paper & laptop: Once the paper is manufactured, it has to be transported to its purchasers. I did not found representative numbers about this step, but one can assume that transporting heavy paper over long distances will use a lot of energy to. To make a direct comparison to the laptop, the laptop that you purchase once weights ca. 2 kilo grams, with package and accessories maybe 2.5 kilo grams. One sheet of paper, in comparison weights ca. 4.5 grams. When trying to compare these measurements, we already come to the first problem: When we assume that you use the laptop for 7 years, it is pretty much individual, how much you use it for e.g. not taking. Likewise, it is difficult to assume how much paper you would use in this time. This two sites (1, 2) claim that an office worker uses ca. 10.000 sheets of office paper per year. For a "normal" person, we might assume around 6.000 sheets of paper, so 27.000 grams to transport, what is 189.000 grams for the 7 years, you use it instead of the laptop.
If we assume that it takes 1 gallon of water to transport our laptoptransporting the equivalent of paper would take 75.600 gallons of water. But again, these are average assumptions, that can be changed by the way, each medium is used.


(source)
3. usage
paper: Using paper does not take up energy as such, but one needs pens to do so. Unfortunately, I did not found a single study on this value. Using this list of materials and this list of water for ingredients, I assumed that making the pens and materials needed for 7 years takes around 1.5 gallons of water.
laptop: Using a laptop, however, constantly consumes electricity, mostly powered by not renewable energies, like coal. This is often achieved by so- called mountaintop removal, where the coal- rich top of a mountain is broken down step by step. (more information) After all, the energy for powering a laptop comes from power plants, that consume a lot of energy itself.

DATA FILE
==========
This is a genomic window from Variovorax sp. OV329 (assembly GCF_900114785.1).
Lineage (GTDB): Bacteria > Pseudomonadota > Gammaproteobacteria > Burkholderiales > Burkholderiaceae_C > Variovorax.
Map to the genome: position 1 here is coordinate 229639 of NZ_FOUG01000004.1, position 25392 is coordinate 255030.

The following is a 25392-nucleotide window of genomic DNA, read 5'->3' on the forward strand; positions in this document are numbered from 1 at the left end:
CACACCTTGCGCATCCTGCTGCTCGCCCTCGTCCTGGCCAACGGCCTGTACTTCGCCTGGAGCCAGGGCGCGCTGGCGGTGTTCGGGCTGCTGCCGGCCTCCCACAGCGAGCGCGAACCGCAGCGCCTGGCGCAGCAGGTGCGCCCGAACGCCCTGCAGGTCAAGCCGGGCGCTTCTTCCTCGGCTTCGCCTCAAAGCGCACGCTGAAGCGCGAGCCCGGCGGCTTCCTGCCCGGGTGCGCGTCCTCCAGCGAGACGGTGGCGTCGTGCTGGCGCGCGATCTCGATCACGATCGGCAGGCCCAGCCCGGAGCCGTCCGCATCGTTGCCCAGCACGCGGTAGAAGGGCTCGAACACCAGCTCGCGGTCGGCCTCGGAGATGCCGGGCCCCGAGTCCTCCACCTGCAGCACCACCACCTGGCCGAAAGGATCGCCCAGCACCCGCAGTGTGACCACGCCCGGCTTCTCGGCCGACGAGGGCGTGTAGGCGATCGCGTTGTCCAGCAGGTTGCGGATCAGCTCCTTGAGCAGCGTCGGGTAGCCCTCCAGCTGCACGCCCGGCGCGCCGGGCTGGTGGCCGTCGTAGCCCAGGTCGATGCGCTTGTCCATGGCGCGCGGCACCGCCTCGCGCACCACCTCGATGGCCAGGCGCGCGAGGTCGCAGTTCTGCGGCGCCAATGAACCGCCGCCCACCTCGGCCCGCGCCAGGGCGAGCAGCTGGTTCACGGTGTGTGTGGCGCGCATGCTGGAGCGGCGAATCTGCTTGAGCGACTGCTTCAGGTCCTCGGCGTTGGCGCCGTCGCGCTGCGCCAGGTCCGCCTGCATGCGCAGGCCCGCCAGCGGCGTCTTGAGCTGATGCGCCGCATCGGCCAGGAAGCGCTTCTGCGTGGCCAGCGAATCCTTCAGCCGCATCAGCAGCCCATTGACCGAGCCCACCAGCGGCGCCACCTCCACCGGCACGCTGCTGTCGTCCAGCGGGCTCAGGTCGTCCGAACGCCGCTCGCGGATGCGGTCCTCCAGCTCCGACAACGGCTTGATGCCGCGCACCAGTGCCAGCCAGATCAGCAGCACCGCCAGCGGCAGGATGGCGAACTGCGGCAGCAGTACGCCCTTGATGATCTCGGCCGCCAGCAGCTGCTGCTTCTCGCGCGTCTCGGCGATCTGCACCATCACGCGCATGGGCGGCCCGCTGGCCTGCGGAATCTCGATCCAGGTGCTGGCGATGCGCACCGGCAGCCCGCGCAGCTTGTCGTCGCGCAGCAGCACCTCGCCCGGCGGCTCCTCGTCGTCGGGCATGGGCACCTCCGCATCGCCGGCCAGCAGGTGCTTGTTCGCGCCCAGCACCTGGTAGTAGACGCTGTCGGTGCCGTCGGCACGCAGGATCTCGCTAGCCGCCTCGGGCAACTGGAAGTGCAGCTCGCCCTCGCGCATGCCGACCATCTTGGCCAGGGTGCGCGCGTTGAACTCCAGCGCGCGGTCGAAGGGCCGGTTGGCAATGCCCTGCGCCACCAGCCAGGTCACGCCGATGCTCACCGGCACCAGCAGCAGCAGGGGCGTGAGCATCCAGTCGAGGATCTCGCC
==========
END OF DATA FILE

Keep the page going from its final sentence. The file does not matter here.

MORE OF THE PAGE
(source)
If we take the assumption, that it takes around 4.500 gallons of water to power a lightbulb 12 hours a day for a year (source), I would take this measure 7 time (7 years) and triple it in the assumption that this is how much a laptop needs to be powered. This makes 94.500 gallons of water.






4. recycling
(source)
paper: Around 80 % of the paper, we use is recycled (sources: 1, 2), what then goes back to step 1. The rest ends up on landfills. Not recycling also leads to deforestation, because the paper need can no longer be served by recycled paper. While this does not actively need water to be produced, it is definitely significantly negative for the enviroment, pollution the air, poisoning soil etc. So I will go with a representative of 5 gallons of water for this step.
(source)
laptop: Recycling a laptop without long- term effects is not possible. Since the materials have been exploited from the earh with a lot of pressure (see step 1), they are not going to go back to the earth as easily as paper can. While some plastics and metals are recycled (using a lot of energy for transporting by the way) (source), a lot of laptops end up in "electronic graveyards" in Africa. (source with important information). 40% of the "e- waste" there are computers and phones. There, people have to handle these materials, sort them out and try to make a little money out of them, mostly unprotected and receiving very little payment. Here, again, we have not only economical damage but also morally incorrect actions caused by the purchase of a laptop. Here, I also did not find a representative number of gallons of water, this progress (including transportation and shipping) takes, so I will make a representative number of 80 gallons of water.


In total, this makes (for a usage of 7 years):
(As said multiple times, this numbers are dependent on the way od usage and treatment.)
paper: 201.605,5 gallons of water
laptop: 98.583 gallons of water 


Conclusion
The numbers speak for themselves: According to my calculations, it takes almost twice as much water to produce and power a laptop for the same amount of a paper used in that time. In contrast to paper, however, the laptop leads to actions not very moral, that involve humans and and can barely be measured in numbers. This may, however, be avoidable when searching for a computer from a more suistainable source and checking its recycling. Even with digital usage having "succeed" here, it is still important to save digital energy as well.
So will I now do and end this blogpost.

(other articles on this topic (that came to another conclusion): 1, 2, 3, 4)